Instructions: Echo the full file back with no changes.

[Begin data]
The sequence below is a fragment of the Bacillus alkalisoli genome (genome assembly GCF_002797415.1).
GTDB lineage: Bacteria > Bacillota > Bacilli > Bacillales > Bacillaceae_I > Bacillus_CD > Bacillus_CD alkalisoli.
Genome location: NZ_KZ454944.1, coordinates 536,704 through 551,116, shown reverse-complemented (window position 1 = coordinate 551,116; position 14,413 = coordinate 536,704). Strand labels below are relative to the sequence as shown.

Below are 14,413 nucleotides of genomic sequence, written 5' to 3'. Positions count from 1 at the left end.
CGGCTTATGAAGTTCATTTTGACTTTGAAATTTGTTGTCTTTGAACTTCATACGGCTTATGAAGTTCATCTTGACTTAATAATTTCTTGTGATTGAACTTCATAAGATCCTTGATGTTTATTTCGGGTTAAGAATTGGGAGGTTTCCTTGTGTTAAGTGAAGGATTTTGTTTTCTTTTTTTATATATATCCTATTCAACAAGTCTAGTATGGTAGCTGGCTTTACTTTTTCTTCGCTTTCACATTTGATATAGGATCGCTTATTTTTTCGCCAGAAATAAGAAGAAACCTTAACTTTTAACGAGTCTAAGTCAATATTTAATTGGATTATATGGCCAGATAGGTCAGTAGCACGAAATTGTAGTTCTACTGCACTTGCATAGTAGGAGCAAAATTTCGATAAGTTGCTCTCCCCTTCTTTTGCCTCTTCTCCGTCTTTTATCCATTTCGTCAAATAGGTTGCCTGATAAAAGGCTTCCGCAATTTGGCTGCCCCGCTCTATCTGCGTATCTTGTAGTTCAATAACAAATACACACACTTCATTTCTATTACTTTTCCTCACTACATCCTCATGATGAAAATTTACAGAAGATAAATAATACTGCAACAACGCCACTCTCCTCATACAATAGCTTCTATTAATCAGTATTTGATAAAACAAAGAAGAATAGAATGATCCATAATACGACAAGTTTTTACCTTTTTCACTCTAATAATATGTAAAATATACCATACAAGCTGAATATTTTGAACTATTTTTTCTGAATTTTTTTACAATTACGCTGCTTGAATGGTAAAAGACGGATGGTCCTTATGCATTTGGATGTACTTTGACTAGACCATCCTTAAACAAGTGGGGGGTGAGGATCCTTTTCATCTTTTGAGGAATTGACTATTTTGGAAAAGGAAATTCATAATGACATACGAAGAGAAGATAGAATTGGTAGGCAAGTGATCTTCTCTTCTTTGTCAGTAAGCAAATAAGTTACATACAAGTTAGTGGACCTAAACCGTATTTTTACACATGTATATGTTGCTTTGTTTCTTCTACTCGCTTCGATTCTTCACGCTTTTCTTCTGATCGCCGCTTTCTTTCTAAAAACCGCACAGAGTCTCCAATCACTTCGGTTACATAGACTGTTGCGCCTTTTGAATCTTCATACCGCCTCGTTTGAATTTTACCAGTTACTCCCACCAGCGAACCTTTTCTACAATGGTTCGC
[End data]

The sequence below is a fragment of the Bacillus alkalisoli genome (genome assembly GCF_002797415.1).
GTDB lineage: Bacteria > Bacillota > Bacilli > Bacillales > Bacillaceae_I > Bacillus_CD > Bacillus_CD alkalisoli.
Genome location: NZ_KZ454944.1, coordinates 536,704 through 551,116, shown reverse-complemented (window position 1 = coordinate 551,116; position 14,413 = coordinate 536,704). Strand labels below are relative to the sequence as shown.

Below are 14,413 nucleotides of genomic sequence, written 5' to 3'. Positions count from 1 at the left end.
CGGCTTATGAAGTTCATTTTGACTTTGAAATTTGTTGTCTTTGAACTTCATACGGCTTATGAAGTTCATCTTGACTTAATAATTTCTTGTGATTGAACTTCATAAGATCCTTGATGTTTATTTCGGGTTAAGAATTGGGAGGTTTCCTTGTGTTAAGTGAAGGATTTTGTTTTCTTTTTTTATATATATCCTATTCAACAAGTCTAGTATGGTAGCTGGCTTTACTTTTTCTTCGCTTTCACATTTGATATAGGATCGCTTATTTTTTCGCCAGAAATAAGAAGAAACCTTAACTTTTAACGAGTCTAAGTCAATATTTAATTGGATTATATGGCCAGATAGGTCAGTAGCACGAAATTGTAGTTCTACTGCACTTGCATAGTAGGAGCAAAATTTCGATAAGTTGCTCTCCCCTTCTTTTGCCTCTTCTCCGTCTTTTATCCATTTCGTCAAATAGGTTGCCTGATAAAAGGCTTCCGCAATTTGGCTGCCCCGCTCTATCTGCGTATCTTGTAGTTCAATAACAAATACACACACTTCATTTCTATTACTTTTCCTCACTACATCCTCATGATGAAAATTTACAGAAGATAAATAATACTGCAACAACGCCACTCTCCTCATACAATAGCTTCTATTAATCAGTATTTGATAAAACAAAGAAGAATAGAATGATCCATAATACGACAAGTTTTTACCTTTTTCACTCTAATAATATGTAAAATATACCATACAAGCTGAATATTTTGAACTATTTTTTCTGAATTTTTTTACAATTACGCTGCTTGAATGGTAAAAGACGGATGGTCCTTATGCATTTGGATGTACTTTGACTAGACCATCCTTAAACAAGTGGGGGGTGAGGATCCTTTTCATCTTTTGAGGAATTGACTATTTTGGAAAAGGAAATTCATAATGACATACGAAGAGAAGATAGAATTGGTAGGCAAGTGATCTTCTCTTCTTTGTCAGTAAGCAAATAAGTTACATACAAGTTAGTGGACCTAAACCGTATTTTTACACATGTATATGTTGCTTTGTTTCTTCTACTCGCTTCGATTCTTCACGCTTTTCTTCTGATCGCCGCTTTCTTTCTAAAAACCGCACAGAGTCTCCAATCACTTCGGTTACATAGACTGTTGCGCCTTTTGAATCTTCATACCGCCTCGTTTGAATTTTACCAGTTACTCCCACCAGCGAACCTTTTCTACAATGGTTCGC